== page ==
Robert Greenberg

Historian, Composer, Pianist, Speaker, Author

Snappy Rejoinder for String Quartet


The Details

String Quartet No. 4

(2005) (ca. 13’)

  1. Walk
  2. Sub
  3. Buzz

In 1941, Aaron Copland explained that he no longer used the jazz “idiom” because his music “could not possibly be confined to two dominant moods – the blues and the snappy number.”

Well excuse us.

In the spirit of respectful rebuttal, I offer my fourth string quartet, entitled Snappy Rejoinder.

When the Alexander Quartet’s ‘cellist Sandy Wilson and I first discussed what sort of piece this quartet might be, he suggested something “jazzy”, the Alexander having just performed Eddie Sauter’s Focus with jazz saxophonist David Sánchez. I loved the idea, and immediately thought of Copland’s rather ungenerous quote. Besides, if the piece didn’t work, I could always blame Sandy.

Snappy Rejoinder puts in the foreground three elements that are usually perceived as middle ground and background in jazz: the walking bass, chord substitutions, and the steady-state rhythmic accompaniment/continuo supplied by the drums. Snappy Rejoinder is set in three corresponding movements: “Walk”, “Sub”, and “Buzz”.

In the first movement – “Walk” – the “walking bass” itself becomes a principal thematic element. The movement is capped by a series of solos, during which the second violin gets just a little carried away. The composer wishes to point out that whatever silliness results is intentional. The second movement – “Sub” – functions as an intermezzo between the two more rhythmically active outer movements. “Sub” is structured as a passacaglia, and its theme – drawn from the first movement – is reharmonized using various “chord substitutions” over the course of its five variations. The third movement – “Buzz” – is a tour de force for the second violin and viola in particular, who must create a constantly shifting rhythmic environment while at the same time providing a melodic accompaniment for the outer voices. This movement was inspired by a great friend and former student of mine, the jazz drummer Tony Williams, who died in 1997. Tony was an orchestra unto himself, and it was impossible to distinguish whether he made the drums sound like a “melody” instrument or whether he made a “melody” instrument sound like drums.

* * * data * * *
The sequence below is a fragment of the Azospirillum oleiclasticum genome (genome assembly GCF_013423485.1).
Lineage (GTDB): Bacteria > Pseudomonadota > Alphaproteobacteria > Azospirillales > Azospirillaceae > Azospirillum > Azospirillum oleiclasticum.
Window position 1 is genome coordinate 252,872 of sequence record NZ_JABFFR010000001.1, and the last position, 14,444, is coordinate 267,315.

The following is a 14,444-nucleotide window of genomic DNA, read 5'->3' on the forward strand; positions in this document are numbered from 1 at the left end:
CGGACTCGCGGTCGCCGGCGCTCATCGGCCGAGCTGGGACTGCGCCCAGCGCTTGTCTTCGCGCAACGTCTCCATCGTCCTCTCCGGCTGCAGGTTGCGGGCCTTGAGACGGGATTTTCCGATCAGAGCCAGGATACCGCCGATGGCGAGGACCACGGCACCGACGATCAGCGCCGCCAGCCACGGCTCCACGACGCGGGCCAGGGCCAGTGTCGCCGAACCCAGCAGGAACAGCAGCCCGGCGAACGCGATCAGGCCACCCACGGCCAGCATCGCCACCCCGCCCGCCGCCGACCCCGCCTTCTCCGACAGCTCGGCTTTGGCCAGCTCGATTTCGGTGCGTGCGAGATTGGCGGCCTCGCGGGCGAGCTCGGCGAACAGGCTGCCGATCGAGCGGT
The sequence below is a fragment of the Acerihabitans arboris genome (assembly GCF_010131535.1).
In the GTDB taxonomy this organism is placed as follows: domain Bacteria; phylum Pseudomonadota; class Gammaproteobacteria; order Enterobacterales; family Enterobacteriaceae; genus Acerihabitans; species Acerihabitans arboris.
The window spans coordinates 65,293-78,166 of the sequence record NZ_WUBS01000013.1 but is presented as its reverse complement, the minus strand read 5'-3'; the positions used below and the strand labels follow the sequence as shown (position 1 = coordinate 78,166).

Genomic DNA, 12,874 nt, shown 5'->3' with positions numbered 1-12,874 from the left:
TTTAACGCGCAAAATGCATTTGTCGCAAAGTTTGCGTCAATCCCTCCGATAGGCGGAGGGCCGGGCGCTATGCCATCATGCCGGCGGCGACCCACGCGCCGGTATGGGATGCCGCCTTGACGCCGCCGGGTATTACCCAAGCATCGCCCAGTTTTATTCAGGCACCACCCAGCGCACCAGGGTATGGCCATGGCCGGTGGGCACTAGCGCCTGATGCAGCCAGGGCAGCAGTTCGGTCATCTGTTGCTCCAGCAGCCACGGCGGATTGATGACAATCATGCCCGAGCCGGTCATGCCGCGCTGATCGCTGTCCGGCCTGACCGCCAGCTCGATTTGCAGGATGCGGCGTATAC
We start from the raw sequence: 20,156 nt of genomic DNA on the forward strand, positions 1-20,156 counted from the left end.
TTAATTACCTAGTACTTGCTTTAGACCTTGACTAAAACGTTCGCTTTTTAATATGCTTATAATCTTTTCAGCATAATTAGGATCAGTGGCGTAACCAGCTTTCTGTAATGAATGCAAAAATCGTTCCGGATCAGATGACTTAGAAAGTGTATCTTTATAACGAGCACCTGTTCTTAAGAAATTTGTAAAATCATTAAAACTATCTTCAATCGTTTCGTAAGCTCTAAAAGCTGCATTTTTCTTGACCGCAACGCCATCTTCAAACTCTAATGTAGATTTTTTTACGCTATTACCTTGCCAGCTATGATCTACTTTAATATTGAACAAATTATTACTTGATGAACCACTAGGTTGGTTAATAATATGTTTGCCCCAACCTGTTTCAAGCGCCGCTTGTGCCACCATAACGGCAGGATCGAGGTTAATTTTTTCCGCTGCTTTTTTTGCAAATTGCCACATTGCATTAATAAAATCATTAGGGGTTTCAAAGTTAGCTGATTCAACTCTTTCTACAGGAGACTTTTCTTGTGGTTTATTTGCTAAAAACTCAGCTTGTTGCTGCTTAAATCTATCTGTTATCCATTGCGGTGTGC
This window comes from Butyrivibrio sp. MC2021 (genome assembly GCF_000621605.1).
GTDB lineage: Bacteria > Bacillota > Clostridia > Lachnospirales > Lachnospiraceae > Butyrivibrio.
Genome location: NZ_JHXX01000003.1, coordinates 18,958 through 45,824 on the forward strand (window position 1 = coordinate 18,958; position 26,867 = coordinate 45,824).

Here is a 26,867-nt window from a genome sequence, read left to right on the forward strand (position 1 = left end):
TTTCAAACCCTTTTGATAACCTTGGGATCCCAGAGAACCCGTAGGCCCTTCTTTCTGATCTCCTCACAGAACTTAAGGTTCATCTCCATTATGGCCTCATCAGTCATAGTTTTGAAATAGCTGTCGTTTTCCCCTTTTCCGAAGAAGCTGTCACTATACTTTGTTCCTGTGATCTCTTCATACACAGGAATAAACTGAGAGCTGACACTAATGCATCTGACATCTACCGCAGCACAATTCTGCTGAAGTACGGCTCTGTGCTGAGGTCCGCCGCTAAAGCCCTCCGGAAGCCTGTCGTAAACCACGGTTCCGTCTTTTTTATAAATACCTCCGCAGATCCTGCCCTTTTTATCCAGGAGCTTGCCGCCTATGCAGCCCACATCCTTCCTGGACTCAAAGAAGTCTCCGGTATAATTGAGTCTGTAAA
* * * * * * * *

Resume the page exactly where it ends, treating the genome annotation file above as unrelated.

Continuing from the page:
Snappy Rejoinder is dedicated to Ruth Felt – with love and respect and everything in between – on the occasion of the twenty-fifth anniversary of San Francisco Performances.